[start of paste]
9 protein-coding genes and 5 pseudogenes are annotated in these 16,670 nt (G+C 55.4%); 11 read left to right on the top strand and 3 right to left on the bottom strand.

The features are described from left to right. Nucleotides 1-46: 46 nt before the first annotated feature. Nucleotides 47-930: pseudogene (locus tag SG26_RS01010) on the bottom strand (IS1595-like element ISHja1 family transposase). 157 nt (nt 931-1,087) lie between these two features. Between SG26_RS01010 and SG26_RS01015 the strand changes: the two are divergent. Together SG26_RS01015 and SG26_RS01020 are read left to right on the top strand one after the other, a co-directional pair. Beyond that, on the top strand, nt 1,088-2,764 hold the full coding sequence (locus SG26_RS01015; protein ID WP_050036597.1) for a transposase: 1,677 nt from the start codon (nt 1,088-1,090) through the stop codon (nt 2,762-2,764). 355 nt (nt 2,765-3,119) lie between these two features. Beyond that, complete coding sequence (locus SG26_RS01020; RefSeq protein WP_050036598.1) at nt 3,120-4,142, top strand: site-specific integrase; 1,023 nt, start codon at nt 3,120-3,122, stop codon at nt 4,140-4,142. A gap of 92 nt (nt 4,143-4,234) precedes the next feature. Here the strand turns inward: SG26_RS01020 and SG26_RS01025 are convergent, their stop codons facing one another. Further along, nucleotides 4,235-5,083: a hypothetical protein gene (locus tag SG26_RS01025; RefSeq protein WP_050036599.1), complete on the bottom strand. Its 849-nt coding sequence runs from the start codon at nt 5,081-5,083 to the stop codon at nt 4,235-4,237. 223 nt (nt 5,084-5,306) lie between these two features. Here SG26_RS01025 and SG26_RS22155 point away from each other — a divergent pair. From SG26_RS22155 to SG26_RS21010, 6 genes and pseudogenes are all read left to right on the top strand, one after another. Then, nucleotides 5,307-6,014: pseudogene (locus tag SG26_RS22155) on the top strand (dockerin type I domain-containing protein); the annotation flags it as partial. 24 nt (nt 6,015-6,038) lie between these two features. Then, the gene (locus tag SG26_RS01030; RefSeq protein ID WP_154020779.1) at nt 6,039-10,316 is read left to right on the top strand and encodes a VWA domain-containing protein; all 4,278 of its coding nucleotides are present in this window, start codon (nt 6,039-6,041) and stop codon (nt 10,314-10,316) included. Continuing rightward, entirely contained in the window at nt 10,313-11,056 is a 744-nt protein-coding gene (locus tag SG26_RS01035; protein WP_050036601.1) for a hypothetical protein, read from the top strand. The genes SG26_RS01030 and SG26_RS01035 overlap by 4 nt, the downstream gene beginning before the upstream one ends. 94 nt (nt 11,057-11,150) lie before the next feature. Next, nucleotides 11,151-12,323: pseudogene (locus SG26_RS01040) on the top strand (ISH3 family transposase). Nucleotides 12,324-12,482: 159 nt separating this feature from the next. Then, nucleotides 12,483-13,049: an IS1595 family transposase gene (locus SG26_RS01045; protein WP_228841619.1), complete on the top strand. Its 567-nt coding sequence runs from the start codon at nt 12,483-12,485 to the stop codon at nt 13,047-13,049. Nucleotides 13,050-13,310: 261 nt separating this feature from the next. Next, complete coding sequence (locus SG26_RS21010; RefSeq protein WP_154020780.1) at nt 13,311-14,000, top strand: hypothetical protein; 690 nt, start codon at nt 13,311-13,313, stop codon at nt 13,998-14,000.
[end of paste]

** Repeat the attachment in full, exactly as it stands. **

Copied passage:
9 protein-coding genes and 5 pseudogenes are annotated in these 16,670 nt (G+C 55.4%); 11 read left to right on the top strand and 3 right to left on the bottom strand.

The features are described from left to right. Nucleotides 1-46: 46 nt before the first annotated feature. Nucleotides 47-930: pseudogene (locus tag SG26_RS01010) on the bottom strand (IS1595-like element ISHja1 family transposase). 157 nt (nt 931-1,087) lie between these two features. Between SG26_RS01010 and SG26_RS01015 the strand changes: the two are divergent. Together SG26_RS01015 and SG26_RS01020 are read left to right on the top strand one after the other, a co-directional pair. Beyond that, on the top strand, nt 1,088-2,764 hold the full coding sequence (locus SG26_RS01015; protein ID WP_050036597.1) for a transposase: 1,677 nt from the start codon (nt 1,088-1,090) through the stop codon (nt 2,762-2,764). 355 nt (nt 2,765-3,119) lie between these two features. Beyond that, complete coding sequence (locus SG26_RS01020; RefSeq protein WP_050036598.1) at nt 3,120-4,142, top strand: site-specific integrase; 1,023 nt, start codon at nt 3,120-3,122, stop codon at nt 4,140-4,142. A gap of 92 nt (nt 4,143-4,234) precedes the next feature. Here the strand turns inward: SG26_RS01020 and SG26_RS01025 are convergent, their stop codons facing one another. Further along, nucleotides 4,235-5,083: a hypothetical protein gene (locus tag SG26_RS01025; RefSeq protein WP_050036599.1), complete on the bottom strand. Its 849-nt coding sequence runs from the start codon at nt 5,081-5,083 to the stop codon at nt 4,235-4,237. 223 nt (nt 5,084-5,306) lie between these two features. Here SG26_RS01025 and SG26_RS22155 point away from each other — a divergent pair. From SG26_RS22155 to SG26_RS21010, 6 genes and pseudogenes are all read left to right on the top strand, one after another. Then, nucleotides 5,307-6,014: pseudogene (locus tag SG26_RS22155) on the top strand (dockerin type I domain-containing protein); the annotation flags it as partial. 24 nt (nt 6,015-6,038) lie between these two features. Then, the gene (locus tag SG26_RS01030; RefSeq protein ID WP_154020779.1) at nt 6,039-10,316 is read left to right on the top strand and encodes a VWA domain-containing protein; all 4,278 of its coding nucleotides are present in this window, start codon (nt 6,039-6,041) and stop codon (nt 10,314-10,316) included. Continuing rightward, entirely contained in the window at nt 10,313-11,056 is a 744-nt protein-coding gene (locus tag SG26_RS01035; protein WP_050036601.1) for a hypothetical protein, read from the top strand. The genes SG26_RS01030 and SG26_RS01035 overlap by 4 nt, the downstream gene beginning before the upstream one ends. 94 nt (nt 11,057-11,150) lie before the next feature. Next, nucleotides 11,151-12,323: pseudogene (locus SG26_RS01040) on the top strand (ISH3 family transposase). Nucleotides 12,324-12,482: 159 nt separating this feature from the next. Then, nucleotides 12,483-13,049: an IS1595 family transposase gene (locus SG26_RS01045; protein WP_228841619.1), complete on the top strand. Its 567-nt coding sequence runs from the start codon at nt 12,483-12,485 to the stop codon at nt 13,047-13,049. Nucleotides 13,050-13,310: 261 nt separating this feature from the next. Next, complete coding sequence (locus SG26_RS21010; RefSeq protein WP_154020780.1) at nt 13,311-14,000, top strand: hypothetical protein; 690 nt, start codon at nt 13,311-13,313, stop codon at nt 13,998-14,000.